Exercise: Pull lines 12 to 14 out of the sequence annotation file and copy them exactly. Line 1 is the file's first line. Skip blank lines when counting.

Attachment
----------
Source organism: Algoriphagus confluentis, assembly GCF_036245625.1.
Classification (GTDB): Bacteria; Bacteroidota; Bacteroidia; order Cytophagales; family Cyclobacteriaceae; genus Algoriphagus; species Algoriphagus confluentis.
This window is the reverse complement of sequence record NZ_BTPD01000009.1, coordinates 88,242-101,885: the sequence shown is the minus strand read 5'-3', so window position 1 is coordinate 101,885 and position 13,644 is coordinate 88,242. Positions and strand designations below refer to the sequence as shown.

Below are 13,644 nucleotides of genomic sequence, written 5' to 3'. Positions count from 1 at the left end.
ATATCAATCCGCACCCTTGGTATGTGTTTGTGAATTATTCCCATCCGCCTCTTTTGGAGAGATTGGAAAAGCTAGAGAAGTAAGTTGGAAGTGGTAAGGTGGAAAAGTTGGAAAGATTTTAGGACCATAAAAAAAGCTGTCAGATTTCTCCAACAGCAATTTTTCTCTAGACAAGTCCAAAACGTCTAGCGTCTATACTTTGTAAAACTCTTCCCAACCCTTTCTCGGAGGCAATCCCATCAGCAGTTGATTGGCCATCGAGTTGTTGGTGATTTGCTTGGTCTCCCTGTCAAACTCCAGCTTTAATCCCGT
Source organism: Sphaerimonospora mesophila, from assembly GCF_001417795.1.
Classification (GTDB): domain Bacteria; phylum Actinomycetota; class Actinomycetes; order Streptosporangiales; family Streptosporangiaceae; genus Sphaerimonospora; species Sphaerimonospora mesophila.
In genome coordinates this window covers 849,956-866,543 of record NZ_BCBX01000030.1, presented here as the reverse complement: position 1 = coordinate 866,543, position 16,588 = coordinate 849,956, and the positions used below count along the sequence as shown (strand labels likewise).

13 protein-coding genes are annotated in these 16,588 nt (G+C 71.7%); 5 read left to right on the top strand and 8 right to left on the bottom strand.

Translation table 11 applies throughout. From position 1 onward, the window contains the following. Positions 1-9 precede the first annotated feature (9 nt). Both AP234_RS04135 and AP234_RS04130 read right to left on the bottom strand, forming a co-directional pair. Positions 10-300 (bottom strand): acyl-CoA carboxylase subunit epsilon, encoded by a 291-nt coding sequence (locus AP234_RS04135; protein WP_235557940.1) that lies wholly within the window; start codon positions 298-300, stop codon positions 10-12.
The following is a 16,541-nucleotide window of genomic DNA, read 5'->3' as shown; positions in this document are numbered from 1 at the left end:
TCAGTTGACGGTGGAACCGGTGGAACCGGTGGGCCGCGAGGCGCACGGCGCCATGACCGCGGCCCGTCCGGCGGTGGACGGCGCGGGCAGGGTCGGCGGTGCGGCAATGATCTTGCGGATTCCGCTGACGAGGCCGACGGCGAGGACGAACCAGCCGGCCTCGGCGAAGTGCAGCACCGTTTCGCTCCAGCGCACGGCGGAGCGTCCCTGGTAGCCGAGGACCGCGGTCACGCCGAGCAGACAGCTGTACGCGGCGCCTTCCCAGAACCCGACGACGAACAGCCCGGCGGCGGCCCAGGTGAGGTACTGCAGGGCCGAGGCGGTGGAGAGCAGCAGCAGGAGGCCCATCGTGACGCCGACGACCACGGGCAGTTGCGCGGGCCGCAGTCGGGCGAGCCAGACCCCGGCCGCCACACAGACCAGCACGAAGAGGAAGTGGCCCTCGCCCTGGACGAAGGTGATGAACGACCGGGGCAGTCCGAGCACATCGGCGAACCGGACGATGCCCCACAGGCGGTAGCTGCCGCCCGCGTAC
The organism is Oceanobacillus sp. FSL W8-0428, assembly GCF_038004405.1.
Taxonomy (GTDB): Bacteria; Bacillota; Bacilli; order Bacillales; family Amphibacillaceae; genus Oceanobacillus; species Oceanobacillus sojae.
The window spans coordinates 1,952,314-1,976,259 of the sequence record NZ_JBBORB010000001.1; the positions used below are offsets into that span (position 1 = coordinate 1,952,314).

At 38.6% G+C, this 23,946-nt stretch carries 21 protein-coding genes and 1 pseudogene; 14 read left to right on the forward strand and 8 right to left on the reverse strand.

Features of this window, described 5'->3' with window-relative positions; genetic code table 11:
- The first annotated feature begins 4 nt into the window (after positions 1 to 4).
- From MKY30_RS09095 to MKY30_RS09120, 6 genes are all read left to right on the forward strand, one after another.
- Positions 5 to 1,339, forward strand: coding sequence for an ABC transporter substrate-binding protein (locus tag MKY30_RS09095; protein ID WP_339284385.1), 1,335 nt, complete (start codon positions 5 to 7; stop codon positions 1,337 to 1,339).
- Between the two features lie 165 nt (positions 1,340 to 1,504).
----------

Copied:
TCAGTTGACGGTGGAACCGGTGGAACCGGTGGGCCGCGAGGCGCACGGCGCCATGACCGCGGCCCGTCCGGCGGTGGACGGCGCGGGCAGGGTCGGCGGTGCGGCAATGATCTTGCGGATTCCGCTGACGAGGCCGACGGCGAGGACGAACCAGCCGGCCTCGGCGAAGTGCAGCACCGTTTCGCTCCAGCGCACGGCGGAGCGTCCCTGGTAGCCGAGGACCGCGGTCACGCCGAGCAGACAGCTGTACGCGGCGCCTTCCCAGAACCCGACGACGAACAGCCCGGCGGCGGCCCAGGTGAGGTACTGCAGGGCCGAGGCGGTGGAGAGCAGCAGCAGGAGGCCCATCGTGACGCCGACGACCACGGGCAGTTGCGCGGGCCGCAGTCGGGCGAGCCAGACCCCGGCCGCCACACAGACCAGCACGAAGAGGAAGTGGCCCTCGCCCTGGACGAAGGTGATGAACGACCGGGGCAGTCCGAGCACATCGGCGAACCGGACGATGCCCCACAGGCGGTAGCTGCCGCCCGCGTAC
The organism is Oceanobacillus sp. FSL W8-0428, assembly GCF_038004405.1.
Taxonomy (GTDB): Bacteria; Bacillota; Bacilli; order Bacillales; family Amphibacillaceae; genus Oceanobacillus; species Oceanobacillus sojae.